'Very blessed,' says P.E.I. runner headed for Boston Marathon

Fourteen Prince Edward Islanders will be running the world's oldest annual marathon this year. 

‘One of those races everybody aspires to do,’ says runner Amber MacLeod

Islanders Kevin MacIsaac, left, Amber MacLeod and Blair Steele will all be running in the Boston Marathon. (Submitted by Kevin MacIsaac)

Fourteen Prince Edward Islanders will be running the world's oldest annual marathon this year. 

After two pandemic-disrupted events, the Boston Marathon is back for its regular spring running this Monday. It is not only the world's oldest, it is also one of the most popular, and participating takes more than just turning up at the start line. Runners must meet a particular time in a qualifying event.

"I know many who have tried and not got that qualifying time," said runner Amber MacLeod.

"It's kind of one of those races everybody aspires to do when you're a long-distance runner. It does feel pretty incredible and I feel very blessed and very fortunate that I am healthy and I am able to run it this weekend."

'It looks pretty easy'

MacLeod met the qualifying times in both the P.E.I. and Fredericton marathons.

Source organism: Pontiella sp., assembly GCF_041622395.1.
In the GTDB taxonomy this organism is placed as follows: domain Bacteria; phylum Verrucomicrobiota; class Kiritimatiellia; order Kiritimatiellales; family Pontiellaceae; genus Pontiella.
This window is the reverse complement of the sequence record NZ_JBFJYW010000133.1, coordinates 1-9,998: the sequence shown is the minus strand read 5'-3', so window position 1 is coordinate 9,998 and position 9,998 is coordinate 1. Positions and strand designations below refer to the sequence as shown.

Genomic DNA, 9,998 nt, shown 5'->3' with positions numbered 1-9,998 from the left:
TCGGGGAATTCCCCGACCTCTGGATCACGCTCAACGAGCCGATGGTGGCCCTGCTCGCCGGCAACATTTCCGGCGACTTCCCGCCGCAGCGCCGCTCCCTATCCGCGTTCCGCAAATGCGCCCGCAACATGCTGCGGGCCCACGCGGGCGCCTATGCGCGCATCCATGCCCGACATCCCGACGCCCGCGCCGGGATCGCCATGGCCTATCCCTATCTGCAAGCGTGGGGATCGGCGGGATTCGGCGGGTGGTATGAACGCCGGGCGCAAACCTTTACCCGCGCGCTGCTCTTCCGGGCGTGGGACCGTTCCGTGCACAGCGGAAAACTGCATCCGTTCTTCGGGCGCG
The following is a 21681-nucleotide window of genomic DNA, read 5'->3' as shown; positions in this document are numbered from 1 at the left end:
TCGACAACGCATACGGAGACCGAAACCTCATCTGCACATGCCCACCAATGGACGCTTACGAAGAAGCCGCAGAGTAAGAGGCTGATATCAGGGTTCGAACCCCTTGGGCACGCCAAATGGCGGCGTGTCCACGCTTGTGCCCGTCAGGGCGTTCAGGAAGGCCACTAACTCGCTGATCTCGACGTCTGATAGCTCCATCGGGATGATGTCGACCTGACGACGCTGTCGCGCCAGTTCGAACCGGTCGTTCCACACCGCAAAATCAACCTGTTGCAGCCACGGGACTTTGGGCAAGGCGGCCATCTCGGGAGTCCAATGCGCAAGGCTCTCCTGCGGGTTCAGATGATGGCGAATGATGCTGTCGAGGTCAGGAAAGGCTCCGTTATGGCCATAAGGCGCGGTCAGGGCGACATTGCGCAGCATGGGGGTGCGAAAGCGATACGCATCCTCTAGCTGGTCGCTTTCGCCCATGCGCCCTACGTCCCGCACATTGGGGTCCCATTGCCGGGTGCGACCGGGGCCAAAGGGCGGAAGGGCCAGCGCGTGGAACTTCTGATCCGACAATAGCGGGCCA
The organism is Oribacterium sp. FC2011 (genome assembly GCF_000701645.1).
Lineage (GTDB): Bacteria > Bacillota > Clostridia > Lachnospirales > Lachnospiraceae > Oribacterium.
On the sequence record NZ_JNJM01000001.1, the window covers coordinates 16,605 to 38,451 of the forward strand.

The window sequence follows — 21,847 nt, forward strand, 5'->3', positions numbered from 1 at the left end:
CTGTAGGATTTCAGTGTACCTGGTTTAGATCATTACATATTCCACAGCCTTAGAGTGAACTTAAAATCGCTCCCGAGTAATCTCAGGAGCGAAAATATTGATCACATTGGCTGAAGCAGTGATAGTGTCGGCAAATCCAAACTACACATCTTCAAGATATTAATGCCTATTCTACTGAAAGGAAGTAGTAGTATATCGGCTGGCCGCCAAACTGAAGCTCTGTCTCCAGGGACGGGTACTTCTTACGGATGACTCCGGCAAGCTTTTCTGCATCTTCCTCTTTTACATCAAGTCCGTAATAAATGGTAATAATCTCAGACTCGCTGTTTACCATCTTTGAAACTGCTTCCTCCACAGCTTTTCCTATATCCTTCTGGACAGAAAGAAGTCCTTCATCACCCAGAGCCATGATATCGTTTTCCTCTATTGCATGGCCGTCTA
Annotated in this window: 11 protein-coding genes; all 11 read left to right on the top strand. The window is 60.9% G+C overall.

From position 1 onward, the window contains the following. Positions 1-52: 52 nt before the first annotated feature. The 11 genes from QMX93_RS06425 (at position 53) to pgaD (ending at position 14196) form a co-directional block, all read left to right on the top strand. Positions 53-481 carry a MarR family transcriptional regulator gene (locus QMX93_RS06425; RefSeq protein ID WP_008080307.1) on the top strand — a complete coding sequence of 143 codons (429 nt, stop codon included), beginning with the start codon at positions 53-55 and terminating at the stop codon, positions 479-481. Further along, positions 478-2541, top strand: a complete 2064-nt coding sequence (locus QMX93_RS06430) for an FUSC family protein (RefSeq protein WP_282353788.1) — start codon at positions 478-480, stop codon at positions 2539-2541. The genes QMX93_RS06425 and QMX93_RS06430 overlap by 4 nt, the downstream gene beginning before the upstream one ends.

Her regular running partner, Kevin MacIsaac, who qualified in both those marathons, as well the Barrington and Bluenose, will be joining her.

MacIsaac came to running later in life, which he said was an advantage because as an older runner his qualifying time is slower. 

He was inspired by Stan Chaisson, who he calls the best runner in the Maritimes and who MacIsaac grew up across the road from in Bear River.

MacIsaac was looking for a way to exercise more.

"That looks like a fun thing to do. It looks pretty easy," he said of his thinking at the time.

"I didn't realize until I started doing it myself how hard it is and how good Stan was."


While the marathon is back to its regular date there are still adjustments for the pandemic. Participants must be vaccinated. MacLeod and MacIsaac said they will be wearing masks at the crowded start and finish lines.

"It does cause a lot of anxiety for me," said MacLeod.

"Even the thought of running with 30,000 other runners come Monday, you just kind of have that pandemic brain now."

She said she has run with a mask before, and once she gets going she doesn't really notice it. She has a mask she can easily put on and take off as she moves in and out of crowds.

MacLeod said she has set a time goal for the marathon, but the real goal is just to run the Boston Marathon.

"It's kind of surreal still and I guess I won't believe it until I'm actually there."

With files from Island Morning


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